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Feds join the state in defense of SB4

I suppose this was to be expected.

About a month ago, the city of El Cenizo filed a lawsuit against the state, calling the bill unconstitutional. On Monday, the Trump administration got involved.

The defendants in the lawsuit are the state of Texas, Gov. Greg Abbott and Texas Attorney General Ken Paxton.

The fight started May 8, the day after Abbott signed SB 4 into law. The city of El Cenizo filed a motion for preliminary injunction against the state, attempting to stop SB 4 from taking effect in September.

“This is a violation of civil rights and human rights. It’s a reckless, dangerous and discriminatory bill that should not only be halted but declared unconstitutional,” El Cenizo Mayor Raul Reyes said.

“This is a battleground,” said attorney Luis Vera, with the League of United Latin American Citizens, or LULAC.

Vera represents El Cenizo. On Monday, his job got a lot more difficult.

“I received an email from the Department of Justice. President Donald Trump has ordered the Department of Justice to enter the case against El Cenizo and to file a brief and a statement of interest in support of the state of Texas, asking the federal courts to deny our motion for preliminary injunction,” Vera said.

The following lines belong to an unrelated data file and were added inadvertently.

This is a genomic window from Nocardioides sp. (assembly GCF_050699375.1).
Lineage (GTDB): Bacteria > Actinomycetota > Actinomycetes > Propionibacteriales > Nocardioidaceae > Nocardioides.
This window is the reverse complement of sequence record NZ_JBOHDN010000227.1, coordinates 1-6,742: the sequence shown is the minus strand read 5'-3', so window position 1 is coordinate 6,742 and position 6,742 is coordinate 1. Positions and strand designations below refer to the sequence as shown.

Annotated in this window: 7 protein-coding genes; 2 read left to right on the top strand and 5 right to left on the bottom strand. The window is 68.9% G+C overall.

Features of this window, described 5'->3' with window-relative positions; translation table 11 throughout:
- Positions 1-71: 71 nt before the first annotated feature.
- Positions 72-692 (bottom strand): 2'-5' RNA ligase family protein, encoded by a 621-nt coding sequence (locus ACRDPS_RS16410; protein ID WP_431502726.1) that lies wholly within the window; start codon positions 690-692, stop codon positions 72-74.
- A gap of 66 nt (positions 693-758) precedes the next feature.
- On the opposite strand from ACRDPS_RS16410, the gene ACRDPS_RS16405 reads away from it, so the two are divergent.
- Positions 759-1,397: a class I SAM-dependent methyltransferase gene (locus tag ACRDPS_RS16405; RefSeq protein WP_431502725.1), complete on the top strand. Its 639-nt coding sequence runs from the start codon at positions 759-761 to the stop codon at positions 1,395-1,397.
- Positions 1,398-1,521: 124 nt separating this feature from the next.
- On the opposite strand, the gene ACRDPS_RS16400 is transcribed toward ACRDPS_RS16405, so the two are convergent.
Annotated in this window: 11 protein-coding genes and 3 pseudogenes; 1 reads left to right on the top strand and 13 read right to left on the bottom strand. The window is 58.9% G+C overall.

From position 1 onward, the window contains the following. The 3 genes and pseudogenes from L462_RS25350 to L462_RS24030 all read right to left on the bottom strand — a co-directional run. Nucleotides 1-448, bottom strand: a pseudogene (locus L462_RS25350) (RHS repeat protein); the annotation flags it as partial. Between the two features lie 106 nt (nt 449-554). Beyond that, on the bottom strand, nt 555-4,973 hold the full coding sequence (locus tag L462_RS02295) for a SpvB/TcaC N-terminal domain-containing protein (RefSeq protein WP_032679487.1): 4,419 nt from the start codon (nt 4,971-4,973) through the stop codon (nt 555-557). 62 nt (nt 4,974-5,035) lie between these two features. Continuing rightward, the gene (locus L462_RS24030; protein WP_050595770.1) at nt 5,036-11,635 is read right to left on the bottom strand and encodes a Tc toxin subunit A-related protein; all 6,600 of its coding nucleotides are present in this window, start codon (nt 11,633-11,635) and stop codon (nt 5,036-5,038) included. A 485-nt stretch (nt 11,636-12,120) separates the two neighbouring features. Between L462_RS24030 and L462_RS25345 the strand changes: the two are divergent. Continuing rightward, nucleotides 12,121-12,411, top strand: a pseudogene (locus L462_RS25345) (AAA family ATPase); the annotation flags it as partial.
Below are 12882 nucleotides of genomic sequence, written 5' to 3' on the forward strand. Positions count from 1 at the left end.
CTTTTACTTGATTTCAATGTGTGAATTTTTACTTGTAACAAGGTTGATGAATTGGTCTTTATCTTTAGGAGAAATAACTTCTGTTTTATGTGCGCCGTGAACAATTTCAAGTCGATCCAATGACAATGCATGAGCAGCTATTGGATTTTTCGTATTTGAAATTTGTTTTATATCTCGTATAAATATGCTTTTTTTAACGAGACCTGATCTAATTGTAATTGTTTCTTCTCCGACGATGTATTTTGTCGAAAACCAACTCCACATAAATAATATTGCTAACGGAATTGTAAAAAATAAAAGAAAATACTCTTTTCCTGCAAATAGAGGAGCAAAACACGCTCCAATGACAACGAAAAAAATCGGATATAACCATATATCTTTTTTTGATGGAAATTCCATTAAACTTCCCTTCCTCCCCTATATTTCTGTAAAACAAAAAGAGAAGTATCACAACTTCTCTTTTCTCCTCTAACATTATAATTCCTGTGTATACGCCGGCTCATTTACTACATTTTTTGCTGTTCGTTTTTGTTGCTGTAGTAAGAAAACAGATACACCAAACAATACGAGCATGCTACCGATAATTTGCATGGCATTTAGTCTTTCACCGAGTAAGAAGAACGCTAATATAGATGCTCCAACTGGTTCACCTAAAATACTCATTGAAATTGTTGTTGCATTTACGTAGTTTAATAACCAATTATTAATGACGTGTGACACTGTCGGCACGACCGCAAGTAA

I’m sure we’ll be hearing the outraged cries about the evil federal government messing in our precious local affairs any minute now. Until then, the Statesman fills in a few details.

The U.S. Department of Justice contacted Austin’s legal department on Monday indicating its intent to file a “statement of interest” and asked to be involved in the court hearings next week on SB 4, according to a city spokesman.

City officials learned of the Trump administration’s interest just as they were preparing to file a motion Monday asking a court to temporarily block the law, which is set to take effect Sept. 1. The city’s filing contains more than a dozen statements, including those from three Austin City Council members, Mayor Steve Adler, interim Police Chief Brian Manley and South by Southwest co-founder Roland Swenson.

The statements are intended to be used as evidence that SB 4 would create hardship and economic harm for the state if the law is implemented.

“Ultimately, my sincere belief — that I have expressed in multiple public statements to my constituents — is that implementation of SB 4 will make Austin less safe,” Adler said in a sworn declaration to the San Antonio federal court that will hold its first hearing June 26 on a legal challenge to SB 4 filed by San Antonio and Austin.

[…]

Meanwhile, Texas Attorney General Ken Paxton announced Monday that his office had joined nine other states in filing briefs in support of President Donald Trump’s executive order that would cut some Department of Justice grants to cities that prohibit local law enforcement from communicating with immigration agents. Austin and Travis County are in compliance with those laws.

Back in April, a federal judge in San Francisco blocked Trump’s Jan. 25 executive order from taking effect while a court fight over that measure plays out. Austin and Travis County are among dozens of cities and counties challenging that order in court.

Paxton’s brief is a separate matter from the SB 4 lawsuits but reflects the growing number of fronts in the fight over “sanctuary cities,” regarded as local jurisdictions that decline in some way to assist federal immigration enforcement.

I think it’s safe to say that all eyes will be on San Antonio on Monday. Hopefully, the city of Houston will have gotten involved by then.

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